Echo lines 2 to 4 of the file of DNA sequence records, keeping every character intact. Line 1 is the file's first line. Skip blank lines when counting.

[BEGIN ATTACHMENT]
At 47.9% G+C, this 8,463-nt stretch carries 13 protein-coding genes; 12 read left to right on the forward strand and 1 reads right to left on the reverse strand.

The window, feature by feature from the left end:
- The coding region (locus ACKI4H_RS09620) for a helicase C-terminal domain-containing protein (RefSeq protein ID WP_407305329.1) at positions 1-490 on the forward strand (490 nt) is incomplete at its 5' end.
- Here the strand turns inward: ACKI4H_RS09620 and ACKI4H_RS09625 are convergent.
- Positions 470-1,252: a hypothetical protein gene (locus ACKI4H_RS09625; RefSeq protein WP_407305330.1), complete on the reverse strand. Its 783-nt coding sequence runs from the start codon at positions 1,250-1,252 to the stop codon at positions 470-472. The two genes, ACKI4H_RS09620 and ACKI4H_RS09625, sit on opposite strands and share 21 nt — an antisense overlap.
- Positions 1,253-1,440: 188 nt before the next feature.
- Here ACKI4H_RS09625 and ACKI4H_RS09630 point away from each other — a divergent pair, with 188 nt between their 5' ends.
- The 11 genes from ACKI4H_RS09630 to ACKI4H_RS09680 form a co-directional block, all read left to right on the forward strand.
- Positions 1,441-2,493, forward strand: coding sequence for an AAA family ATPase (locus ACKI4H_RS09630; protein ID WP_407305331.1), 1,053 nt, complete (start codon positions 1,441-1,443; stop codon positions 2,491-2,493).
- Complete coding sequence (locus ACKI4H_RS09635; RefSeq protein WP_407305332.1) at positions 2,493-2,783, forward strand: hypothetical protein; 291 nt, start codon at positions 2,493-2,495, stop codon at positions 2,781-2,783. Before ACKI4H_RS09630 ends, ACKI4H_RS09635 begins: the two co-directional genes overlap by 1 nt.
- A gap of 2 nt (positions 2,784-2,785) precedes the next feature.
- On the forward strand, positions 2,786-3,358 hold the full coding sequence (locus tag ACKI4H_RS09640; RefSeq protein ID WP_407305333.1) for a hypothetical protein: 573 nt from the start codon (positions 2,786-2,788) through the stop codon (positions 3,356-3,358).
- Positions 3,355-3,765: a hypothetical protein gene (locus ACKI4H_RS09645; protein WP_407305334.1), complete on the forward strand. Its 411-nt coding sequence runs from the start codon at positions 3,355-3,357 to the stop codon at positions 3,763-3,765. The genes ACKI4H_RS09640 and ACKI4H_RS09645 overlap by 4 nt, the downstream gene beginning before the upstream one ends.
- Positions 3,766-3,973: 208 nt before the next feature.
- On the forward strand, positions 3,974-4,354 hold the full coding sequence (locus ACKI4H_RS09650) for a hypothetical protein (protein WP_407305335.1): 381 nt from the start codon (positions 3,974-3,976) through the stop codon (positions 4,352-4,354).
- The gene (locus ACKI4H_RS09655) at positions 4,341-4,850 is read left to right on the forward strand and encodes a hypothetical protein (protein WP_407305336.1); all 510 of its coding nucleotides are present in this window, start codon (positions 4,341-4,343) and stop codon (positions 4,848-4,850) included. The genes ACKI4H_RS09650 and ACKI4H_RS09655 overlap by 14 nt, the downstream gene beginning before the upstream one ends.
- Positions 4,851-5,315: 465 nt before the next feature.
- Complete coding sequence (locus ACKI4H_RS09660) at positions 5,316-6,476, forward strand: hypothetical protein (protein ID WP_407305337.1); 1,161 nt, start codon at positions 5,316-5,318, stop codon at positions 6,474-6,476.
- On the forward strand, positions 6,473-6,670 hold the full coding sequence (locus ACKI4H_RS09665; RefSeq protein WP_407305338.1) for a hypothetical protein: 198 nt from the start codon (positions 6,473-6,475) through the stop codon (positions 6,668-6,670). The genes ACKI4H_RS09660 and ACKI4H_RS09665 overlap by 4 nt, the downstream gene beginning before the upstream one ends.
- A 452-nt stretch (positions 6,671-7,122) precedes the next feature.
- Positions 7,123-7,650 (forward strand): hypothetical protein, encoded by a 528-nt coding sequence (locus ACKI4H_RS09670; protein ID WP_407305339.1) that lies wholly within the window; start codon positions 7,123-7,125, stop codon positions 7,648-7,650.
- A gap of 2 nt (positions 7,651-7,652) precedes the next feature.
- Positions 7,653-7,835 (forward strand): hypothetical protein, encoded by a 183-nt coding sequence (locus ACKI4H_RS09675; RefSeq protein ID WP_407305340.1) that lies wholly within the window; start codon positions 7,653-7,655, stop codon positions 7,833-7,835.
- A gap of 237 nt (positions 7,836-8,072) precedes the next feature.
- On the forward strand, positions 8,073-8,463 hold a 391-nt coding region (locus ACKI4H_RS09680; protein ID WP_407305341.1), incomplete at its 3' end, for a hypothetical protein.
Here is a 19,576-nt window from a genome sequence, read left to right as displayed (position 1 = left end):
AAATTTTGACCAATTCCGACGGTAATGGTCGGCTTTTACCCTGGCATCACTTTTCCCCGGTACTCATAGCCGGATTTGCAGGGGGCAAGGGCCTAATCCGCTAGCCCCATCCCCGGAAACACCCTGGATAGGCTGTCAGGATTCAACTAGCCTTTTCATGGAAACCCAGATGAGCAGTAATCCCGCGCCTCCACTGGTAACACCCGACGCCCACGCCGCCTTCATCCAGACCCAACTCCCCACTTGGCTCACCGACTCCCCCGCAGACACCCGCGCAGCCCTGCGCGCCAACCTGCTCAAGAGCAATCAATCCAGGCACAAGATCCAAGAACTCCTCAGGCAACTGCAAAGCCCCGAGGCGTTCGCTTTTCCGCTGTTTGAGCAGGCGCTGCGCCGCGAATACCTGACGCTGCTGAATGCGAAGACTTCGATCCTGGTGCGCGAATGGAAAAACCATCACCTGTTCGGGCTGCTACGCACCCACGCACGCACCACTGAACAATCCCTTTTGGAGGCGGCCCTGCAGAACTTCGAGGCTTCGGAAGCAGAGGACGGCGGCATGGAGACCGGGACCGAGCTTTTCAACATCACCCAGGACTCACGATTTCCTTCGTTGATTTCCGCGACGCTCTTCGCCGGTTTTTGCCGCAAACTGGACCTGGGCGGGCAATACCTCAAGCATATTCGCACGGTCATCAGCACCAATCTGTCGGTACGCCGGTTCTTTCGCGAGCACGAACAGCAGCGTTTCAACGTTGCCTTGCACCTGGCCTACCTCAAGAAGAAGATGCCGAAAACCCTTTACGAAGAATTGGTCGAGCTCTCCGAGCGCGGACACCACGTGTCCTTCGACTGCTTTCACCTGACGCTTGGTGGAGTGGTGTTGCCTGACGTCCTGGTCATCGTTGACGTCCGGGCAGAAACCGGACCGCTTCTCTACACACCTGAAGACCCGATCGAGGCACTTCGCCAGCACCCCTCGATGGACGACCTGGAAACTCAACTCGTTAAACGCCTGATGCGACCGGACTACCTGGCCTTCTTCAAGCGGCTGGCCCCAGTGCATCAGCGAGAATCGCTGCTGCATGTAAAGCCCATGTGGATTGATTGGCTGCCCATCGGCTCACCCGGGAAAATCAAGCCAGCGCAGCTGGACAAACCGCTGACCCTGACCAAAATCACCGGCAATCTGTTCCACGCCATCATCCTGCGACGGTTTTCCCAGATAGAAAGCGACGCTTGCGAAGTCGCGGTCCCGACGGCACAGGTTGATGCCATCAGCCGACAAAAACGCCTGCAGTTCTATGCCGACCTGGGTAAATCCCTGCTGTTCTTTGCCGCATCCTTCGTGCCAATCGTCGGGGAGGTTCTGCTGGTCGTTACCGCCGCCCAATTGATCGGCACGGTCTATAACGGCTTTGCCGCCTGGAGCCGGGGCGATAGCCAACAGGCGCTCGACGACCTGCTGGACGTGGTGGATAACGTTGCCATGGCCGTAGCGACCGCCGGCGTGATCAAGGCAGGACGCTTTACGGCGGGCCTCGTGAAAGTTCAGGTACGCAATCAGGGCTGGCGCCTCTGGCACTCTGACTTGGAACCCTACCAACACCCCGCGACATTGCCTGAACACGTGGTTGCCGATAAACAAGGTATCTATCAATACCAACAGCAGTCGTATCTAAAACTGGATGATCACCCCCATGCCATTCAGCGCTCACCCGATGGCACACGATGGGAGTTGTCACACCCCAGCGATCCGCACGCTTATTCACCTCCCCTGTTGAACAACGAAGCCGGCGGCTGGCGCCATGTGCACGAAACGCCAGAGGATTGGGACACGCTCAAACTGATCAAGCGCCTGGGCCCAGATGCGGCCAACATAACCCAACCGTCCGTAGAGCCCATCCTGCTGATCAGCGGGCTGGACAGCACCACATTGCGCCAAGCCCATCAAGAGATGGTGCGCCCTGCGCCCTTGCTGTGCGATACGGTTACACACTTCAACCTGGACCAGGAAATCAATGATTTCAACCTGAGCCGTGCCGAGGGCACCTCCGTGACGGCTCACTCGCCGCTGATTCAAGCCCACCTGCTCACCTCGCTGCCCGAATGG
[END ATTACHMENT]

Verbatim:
The window, feature by feature from the left end:
- The coding region (locus ACKI4H_RS09620) for a helicase C-terminal domain-containing protein (RefSeq protein ID WP_407305329.1) at positions 1-490 on the forward strand (490 nt) is incomplete at its 5' end.
- Here the strand turns inward: ACKI4H_RS09620 and ACKI4H_RS09625 are convergent.